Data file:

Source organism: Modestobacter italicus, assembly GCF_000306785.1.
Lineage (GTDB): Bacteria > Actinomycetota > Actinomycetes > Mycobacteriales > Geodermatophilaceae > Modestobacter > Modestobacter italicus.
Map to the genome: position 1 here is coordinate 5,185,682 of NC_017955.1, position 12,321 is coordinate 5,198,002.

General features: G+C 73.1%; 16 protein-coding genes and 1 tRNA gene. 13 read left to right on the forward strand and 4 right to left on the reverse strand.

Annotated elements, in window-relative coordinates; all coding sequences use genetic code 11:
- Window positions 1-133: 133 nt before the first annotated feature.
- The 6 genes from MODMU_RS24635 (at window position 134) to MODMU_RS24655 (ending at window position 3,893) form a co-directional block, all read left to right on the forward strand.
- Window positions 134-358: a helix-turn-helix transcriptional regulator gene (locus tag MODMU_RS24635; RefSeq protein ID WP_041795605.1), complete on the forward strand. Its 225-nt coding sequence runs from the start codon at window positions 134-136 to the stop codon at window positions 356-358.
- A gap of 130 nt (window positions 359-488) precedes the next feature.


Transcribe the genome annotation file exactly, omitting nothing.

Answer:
Source organism: Modestobacter italicus, assembly GCF_000306785.1.
Lineage (GTDB): Bacteria > Actinomycetota > Actinomycetes > Mycobacteriales > Geodermatophilaceae > Modestobacter > Modestobacter italicus.
Map to the genome: position 1 here is coordinate 5,185,682 of NC_017955.1, position 12,321 is coordinate 5,198,002.

General features: G+C 73.1%; 16 protein-coding genes and 1 tRNA gene. 13 read left to right on the forward strand and 4 right to left on the reverse strand.

Annotated elements, in window-relative coordinates; all coding sequences use genetic code 11:
- Window positions 1-133: 133 nt before the first annotated feature.
- The 6 genes from MODMU_RS24635 (at window position 134) to MODMU_RS24655 (ending at window position 3,893) form a co-directional block, all read left to right on the forward strand.
- Window positions 134-358: a helix-turn-helix transcriptional regulator gene (locus tag MODMU_RS24635; RefSeq protein ID WP_041795605.1), complete on the forward strand. Its 225-nt coding sequence runs from the start codon at window positions 134-136 to the stop codon at window positions 356-358.
- A gap of 130 nt (window positions 359-488) precedes the next feature.